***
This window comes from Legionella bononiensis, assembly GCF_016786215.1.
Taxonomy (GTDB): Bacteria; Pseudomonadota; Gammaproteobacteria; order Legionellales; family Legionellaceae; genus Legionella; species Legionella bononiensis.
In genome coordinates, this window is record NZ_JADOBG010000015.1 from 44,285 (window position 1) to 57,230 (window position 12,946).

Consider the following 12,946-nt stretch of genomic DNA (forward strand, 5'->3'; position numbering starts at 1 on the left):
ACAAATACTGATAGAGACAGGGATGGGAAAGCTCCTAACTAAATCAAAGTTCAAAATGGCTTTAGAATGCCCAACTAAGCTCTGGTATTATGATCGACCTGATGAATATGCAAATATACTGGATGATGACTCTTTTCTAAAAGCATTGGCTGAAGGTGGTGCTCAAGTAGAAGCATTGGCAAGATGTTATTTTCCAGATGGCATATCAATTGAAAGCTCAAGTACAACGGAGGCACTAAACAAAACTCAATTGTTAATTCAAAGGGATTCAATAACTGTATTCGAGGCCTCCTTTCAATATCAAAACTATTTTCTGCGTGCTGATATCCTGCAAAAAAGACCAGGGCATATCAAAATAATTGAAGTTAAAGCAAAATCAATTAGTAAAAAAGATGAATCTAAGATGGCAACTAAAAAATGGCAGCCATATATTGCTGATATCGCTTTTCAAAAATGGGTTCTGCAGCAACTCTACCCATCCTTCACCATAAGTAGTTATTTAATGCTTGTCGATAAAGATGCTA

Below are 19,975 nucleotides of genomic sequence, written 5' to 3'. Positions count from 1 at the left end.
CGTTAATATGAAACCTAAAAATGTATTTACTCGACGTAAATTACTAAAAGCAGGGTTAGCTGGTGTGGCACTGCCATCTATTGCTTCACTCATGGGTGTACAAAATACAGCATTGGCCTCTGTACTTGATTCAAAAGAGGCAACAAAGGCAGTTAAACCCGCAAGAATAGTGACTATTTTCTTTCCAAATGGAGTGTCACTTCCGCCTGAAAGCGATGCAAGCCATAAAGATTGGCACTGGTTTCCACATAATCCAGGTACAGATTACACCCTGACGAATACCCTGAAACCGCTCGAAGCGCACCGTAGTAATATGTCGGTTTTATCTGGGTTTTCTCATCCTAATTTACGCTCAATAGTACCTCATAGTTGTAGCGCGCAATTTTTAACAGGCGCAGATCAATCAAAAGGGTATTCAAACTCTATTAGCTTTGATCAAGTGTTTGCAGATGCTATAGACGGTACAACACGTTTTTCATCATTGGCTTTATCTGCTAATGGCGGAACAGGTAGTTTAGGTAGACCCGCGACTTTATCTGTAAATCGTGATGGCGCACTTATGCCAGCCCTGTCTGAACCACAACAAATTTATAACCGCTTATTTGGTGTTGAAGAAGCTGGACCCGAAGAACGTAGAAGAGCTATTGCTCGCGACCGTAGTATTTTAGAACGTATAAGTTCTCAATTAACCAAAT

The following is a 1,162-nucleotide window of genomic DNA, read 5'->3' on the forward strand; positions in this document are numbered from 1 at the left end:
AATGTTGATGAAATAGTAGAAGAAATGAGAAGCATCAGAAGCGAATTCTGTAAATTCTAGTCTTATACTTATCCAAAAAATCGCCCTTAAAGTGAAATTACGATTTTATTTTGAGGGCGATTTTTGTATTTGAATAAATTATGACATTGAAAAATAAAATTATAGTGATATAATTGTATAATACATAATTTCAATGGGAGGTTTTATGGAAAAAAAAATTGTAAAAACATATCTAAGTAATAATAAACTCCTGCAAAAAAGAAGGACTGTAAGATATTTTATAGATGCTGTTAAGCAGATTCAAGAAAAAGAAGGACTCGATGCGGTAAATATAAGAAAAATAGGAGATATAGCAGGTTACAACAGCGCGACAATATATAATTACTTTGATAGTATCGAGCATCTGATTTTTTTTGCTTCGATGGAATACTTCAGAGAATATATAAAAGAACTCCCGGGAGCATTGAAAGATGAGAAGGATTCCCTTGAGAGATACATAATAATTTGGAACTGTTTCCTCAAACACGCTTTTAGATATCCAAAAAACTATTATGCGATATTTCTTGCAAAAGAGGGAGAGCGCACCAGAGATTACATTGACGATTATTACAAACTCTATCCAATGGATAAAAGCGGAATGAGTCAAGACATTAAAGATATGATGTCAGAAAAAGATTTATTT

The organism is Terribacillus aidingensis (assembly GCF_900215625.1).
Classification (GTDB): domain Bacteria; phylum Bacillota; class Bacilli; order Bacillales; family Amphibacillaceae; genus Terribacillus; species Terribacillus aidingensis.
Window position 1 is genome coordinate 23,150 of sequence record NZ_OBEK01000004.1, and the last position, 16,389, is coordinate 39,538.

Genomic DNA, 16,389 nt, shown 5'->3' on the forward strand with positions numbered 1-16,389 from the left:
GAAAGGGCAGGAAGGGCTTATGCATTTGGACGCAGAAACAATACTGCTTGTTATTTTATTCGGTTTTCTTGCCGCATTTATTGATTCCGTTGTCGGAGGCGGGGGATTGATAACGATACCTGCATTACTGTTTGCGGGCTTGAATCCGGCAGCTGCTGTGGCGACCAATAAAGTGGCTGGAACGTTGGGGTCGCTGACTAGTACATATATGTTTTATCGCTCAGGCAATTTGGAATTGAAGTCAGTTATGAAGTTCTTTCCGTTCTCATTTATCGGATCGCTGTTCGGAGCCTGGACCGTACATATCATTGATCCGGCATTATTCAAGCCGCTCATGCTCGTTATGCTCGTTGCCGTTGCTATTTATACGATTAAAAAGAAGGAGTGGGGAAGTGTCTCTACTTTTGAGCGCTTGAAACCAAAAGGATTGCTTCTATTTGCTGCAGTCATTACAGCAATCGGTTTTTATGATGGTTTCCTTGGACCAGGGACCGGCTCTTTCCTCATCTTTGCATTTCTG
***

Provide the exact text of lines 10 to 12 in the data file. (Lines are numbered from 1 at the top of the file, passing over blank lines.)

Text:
The organism is Terribacillus aidingensis (assembly GCF_900215625.1).
Classification (GTDB): domain Bacteria; phylum Bacillota; class Bacilli; order Bacillales; family Amphibacillaceae; genus Terribacillus; species Terribacillus aidingensis.
Window position 1 is genome coordinate 23,150 of sequence record NZ_OBEK01000004.1, and the last position, 16,389, is coordinate 39,538.